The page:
You see many of the good choices are hard because they make us address a fear. Maybe it's a fear of failing (the reason why I don't go to Rich's class.) Maybe it's the fear of being alone (the reason why I stay in a relationship that doesn't make me a better person.) But nobody ever said the good choices were going to be easy.

Often we tell loved ones to "be safe" when they leave. Today, a wise woman said she often tells her children to "make good choices." There is a big difference between those two phrases. One asks you to make choices based on your fear. The other ask you to be bold and truthful with your life choices.

So today, I made a hard choice, a good choice. It was scary to take the first step -- and it hurt a little to do it -- but it was a good choice. Maybe this week, I will choose to go to Rich's class because I do not want to look back at a life full of "fearful" choices. (Or maybe not, because hot yoga -- ick!) Either way, I am choosing to live a bold and truthful life. Maybe by making good choices about how I treat myself, I can begin to make good choices about how I treat others. And while this world has many problems which I can't begin to change, my ability to show a little grace and love toward a stranger in this time of self-obsession and instant gratification could be the best choice I will ever make.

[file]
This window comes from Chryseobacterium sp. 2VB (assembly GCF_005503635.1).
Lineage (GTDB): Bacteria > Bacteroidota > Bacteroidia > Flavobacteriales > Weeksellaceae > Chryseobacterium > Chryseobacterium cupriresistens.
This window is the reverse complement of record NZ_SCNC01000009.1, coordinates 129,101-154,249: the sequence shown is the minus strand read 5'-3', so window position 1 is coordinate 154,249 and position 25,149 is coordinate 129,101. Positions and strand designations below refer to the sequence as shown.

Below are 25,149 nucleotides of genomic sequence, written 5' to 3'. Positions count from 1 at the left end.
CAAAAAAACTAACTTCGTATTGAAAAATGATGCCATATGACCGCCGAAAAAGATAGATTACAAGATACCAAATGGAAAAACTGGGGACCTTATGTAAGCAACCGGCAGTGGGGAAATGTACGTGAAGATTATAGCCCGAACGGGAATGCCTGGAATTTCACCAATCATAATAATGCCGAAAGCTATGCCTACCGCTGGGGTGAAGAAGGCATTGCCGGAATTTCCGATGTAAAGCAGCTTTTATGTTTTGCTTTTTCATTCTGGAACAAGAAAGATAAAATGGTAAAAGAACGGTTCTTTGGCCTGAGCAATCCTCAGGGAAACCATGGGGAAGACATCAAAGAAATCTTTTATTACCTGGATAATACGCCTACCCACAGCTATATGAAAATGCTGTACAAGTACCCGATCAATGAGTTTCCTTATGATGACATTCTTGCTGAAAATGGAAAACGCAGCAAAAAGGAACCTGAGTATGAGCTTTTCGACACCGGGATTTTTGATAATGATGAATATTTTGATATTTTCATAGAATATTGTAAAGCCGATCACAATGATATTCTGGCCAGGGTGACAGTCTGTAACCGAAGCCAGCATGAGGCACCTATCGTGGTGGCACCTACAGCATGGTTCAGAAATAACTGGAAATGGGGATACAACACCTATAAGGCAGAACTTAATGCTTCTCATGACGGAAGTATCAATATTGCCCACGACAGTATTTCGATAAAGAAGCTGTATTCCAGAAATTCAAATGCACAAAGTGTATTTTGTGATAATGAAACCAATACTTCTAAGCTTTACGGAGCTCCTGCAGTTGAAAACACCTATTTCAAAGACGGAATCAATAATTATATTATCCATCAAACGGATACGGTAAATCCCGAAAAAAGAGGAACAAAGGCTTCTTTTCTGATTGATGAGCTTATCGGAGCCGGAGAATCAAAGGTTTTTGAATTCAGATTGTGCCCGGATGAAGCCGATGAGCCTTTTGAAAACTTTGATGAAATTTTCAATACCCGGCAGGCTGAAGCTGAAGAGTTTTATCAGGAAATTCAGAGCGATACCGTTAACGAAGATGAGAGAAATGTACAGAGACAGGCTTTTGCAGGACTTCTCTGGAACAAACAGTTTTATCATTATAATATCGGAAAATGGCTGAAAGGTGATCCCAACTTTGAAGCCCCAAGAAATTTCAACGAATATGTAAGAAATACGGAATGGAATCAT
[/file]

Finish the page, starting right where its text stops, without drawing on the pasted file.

Wishing you a week full of good choices!

3:01 pm

Technology Addiction?

UGH. I left my cell phone on my kitchen counter. This was not how I wanted to start my Monday. How would I share my brilliant random thoughts with my friends? How will I check to see how many activity minutes my dogs have today? How will I post clever and witty pictures on Instagram? What if somebody NEEDS me and I can't answer their text?

I know this seems like a silly issue, but as I sat in my office jonesing for just one tap on my phone, I realized I may have a problem.

Hello, my name is Cathy and I'm addicted to technology.

But as I continued to reflect on this issue (and I had plenty of time to reflect because I didn't have my phone to keep me occupied), I realized that it is possible that my addiction to technology is just some of my deeper issues coming out in a different way. Is it possible that I want to check on my dogs activity minutes because I have a tendency to worry about the people and things I love? I think about all the awful things that could happen when I'm not within them. (Like I can somehow control awful things from happening just by my mere presence.) I want to post on Instagram so I can then obsessively watch how many likes I have.....I"m sure this is in no way a manifestation of my insecurities or my desire to have people like me. There is no way that my habit of being available WHENEVER anybody needs anything has to do with my habit of wanting to "fix" things for people so they feel better, right?

Typically when we think of addiction, we think of drugs, alcohol, or maybe even food. These people are often relying on their addiction to escape their pain.But there are many other types of addictions that we never consider -- technology, tv, books, or even that obsessive need for just one more yoga class.

So my challenge to you is to really consider what your addiction is. And perhaps more importantly, what are you trying to escape or ignore with that addiction?

FYI, I went home to get my phone.... I couldn't take it anymore! But they say the first step to recovery is to admit you have a problem. Admission made! (Baby steps, people. Baby steps!)

Peace and Love
~ Cathy

3:02 pm

Chasing my Mistakes